Learning, Product Innovation and Firm Heterogeneity in Tanzania
AbstractUsing a unique firm level data set on learning and product innovation in Tanzanian manufacturing and commercial farming, this paper sheds light on the various sources of firm learning, investment and collaboration and their relative importance for product innovation. The results indicate that larger and foreign owned firms invest significantly more in human and physical capital than do local micro, small and medium sized firms, and they are better connected to the internet. Their ways of upgrading technology also reveals a better financial endowment. Small and medium sized firms on the other hand report to collaborate more intensively with other local firms on product development, marketing and on the input market and upgrade technology through in-house activities, imitation and cooperation with suppliers and universities. By doing so, they are able to offset the scale disadvantages they face in competing for the market information and inputs – new machinery and specialised labour - necessary for product innovation in imperfect markets.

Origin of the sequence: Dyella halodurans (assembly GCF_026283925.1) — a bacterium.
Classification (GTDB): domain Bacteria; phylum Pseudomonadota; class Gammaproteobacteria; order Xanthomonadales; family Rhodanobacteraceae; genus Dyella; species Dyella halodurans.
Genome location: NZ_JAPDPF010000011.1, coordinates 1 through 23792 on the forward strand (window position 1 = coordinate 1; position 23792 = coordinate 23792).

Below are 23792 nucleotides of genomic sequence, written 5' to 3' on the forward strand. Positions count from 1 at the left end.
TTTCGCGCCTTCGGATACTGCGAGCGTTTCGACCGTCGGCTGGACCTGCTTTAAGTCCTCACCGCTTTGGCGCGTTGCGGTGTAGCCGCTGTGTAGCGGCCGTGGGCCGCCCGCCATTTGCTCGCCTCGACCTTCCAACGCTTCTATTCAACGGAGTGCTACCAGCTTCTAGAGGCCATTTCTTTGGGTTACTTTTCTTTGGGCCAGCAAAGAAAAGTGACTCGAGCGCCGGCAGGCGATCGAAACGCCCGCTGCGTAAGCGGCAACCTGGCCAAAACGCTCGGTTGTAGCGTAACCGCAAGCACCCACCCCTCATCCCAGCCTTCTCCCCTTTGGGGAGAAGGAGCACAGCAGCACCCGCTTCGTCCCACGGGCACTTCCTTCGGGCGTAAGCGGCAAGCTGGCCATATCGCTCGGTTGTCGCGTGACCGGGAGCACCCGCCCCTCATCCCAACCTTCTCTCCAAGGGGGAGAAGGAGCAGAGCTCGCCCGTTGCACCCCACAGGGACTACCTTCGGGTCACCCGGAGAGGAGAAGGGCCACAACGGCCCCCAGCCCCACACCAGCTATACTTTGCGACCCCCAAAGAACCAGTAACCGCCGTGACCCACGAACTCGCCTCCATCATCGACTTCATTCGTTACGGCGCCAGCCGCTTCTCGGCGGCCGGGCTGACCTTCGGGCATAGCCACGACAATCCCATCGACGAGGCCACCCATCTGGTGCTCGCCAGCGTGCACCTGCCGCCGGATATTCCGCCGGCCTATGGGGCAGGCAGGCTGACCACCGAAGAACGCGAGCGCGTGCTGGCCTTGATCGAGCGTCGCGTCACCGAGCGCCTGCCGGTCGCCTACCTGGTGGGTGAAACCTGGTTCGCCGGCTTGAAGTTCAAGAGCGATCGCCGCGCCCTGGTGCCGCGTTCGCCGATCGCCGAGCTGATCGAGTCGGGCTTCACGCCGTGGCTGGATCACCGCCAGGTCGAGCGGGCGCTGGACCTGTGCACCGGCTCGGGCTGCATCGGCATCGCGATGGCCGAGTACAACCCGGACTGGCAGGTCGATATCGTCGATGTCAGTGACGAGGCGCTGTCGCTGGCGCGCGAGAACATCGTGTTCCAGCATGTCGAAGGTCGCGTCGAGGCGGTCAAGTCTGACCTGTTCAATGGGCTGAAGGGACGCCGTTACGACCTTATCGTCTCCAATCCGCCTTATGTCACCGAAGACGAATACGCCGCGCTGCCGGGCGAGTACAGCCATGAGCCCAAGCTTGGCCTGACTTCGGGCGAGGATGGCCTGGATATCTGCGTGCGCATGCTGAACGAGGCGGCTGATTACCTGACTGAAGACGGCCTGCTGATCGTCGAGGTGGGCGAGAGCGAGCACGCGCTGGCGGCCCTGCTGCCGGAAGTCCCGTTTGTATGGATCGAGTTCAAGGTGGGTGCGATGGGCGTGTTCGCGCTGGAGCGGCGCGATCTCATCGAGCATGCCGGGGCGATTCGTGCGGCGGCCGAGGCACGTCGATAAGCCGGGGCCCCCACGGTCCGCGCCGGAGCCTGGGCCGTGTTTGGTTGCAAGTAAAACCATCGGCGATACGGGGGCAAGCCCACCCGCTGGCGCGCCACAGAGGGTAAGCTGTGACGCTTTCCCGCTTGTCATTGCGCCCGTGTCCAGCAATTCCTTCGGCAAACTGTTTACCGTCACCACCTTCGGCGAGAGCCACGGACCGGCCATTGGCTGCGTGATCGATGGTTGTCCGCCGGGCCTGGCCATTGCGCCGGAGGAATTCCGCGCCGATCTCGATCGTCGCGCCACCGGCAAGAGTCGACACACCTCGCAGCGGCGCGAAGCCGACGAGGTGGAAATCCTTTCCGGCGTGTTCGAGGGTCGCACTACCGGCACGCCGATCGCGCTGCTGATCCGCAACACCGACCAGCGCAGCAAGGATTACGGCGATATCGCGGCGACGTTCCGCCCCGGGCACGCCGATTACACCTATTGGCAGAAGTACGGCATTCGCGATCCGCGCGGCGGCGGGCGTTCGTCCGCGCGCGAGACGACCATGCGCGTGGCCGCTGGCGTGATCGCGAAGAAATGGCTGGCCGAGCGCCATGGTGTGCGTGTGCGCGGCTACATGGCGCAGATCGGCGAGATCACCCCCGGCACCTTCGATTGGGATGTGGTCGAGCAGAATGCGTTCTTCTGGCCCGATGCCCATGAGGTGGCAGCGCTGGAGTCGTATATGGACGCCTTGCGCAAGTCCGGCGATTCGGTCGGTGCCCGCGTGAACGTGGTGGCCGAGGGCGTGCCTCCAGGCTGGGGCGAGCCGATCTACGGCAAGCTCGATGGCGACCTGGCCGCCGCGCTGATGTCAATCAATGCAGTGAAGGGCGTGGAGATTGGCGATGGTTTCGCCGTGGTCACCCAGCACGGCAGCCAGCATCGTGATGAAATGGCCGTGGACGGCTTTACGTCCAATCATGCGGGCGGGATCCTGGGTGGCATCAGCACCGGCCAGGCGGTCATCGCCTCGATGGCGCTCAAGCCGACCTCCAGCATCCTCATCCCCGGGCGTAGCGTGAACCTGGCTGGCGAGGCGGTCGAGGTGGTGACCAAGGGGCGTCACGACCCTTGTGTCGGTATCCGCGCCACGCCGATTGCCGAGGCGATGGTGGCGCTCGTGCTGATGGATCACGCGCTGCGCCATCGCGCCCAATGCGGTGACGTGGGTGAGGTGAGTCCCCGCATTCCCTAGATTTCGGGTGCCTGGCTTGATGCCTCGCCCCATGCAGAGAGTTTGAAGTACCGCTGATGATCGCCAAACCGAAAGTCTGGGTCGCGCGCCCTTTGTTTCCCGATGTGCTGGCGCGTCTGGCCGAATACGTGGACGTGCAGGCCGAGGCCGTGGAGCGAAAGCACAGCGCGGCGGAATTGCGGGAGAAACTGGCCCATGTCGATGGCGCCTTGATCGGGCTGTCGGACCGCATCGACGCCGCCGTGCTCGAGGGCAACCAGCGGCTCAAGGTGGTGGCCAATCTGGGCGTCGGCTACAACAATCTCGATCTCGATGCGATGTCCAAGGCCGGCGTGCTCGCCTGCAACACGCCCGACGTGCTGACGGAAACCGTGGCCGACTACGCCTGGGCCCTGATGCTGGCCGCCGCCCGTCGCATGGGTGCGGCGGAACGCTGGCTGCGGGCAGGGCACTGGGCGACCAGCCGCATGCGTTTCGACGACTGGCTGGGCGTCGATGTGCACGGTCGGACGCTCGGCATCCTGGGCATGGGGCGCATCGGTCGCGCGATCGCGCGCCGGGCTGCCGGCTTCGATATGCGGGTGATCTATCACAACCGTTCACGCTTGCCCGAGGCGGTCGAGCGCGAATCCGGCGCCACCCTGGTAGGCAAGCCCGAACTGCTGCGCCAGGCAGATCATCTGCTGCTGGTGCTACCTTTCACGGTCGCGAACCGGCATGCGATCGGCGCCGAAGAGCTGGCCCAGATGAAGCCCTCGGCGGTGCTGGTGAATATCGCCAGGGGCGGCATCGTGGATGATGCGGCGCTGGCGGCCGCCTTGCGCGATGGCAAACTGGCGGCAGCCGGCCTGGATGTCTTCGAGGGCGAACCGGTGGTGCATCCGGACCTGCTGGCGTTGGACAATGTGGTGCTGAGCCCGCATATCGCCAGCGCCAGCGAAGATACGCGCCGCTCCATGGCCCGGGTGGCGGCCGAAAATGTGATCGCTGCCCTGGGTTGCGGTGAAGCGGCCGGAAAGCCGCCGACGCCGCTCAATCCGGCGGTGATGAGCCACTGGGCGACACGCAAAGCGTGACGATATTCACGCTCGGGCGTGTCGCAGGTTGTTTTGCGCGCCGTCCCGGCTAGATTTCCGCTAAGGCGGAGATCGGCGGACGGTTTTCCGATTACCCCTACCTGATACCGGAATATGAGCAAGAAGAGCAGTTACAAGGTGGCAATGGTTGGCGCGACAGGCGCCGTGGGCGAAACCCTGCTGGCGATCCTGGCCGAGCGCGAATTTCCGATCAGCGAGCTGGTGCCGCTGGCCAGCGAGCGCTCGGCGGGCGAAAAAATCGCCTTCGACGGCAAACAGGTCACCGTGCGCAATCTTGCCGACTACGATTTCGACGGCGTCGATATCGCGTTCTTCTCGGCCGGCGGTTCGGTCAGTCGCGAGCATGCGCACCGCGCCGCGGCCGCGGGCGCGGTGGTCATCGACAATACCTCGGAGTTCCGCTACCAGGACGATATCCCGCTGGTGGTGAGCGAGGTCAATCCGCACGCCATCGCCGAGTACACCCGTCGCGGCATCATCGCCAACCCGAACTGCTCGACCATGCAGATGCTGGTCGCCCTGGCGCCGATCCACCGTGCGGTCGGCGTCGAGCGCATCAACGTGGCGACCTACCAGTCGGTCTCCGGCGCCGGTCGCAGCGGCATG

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Bibliographic InfoPaper provided by United Nations University, Institute for New Technologies in its series Discussion Papers with number 07.
Date of creation: 2005
Date of revision:
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Web page: http://www.intech.unu.edu
learning; innovation; technological change; competitiveness; multinational corporations; MNEs; small and medium enterprises; SMEs; investment; Tanzania;
This paper has been announced in the following NEP Reports:
- NEP-ALL-2005-11-12 (All new papers)
- NEP-DEV-2005-11-12 (Development)
- NEP-ENT-2005-11-12 (Entrepreneurship)
- NEP-INO-2005-11-12 (Innovation)
- NEP-MIC-2005-11-12 (Microeconomics)
- NEP-TID-2005-11-12 (Technology & Industrial Dynamics)
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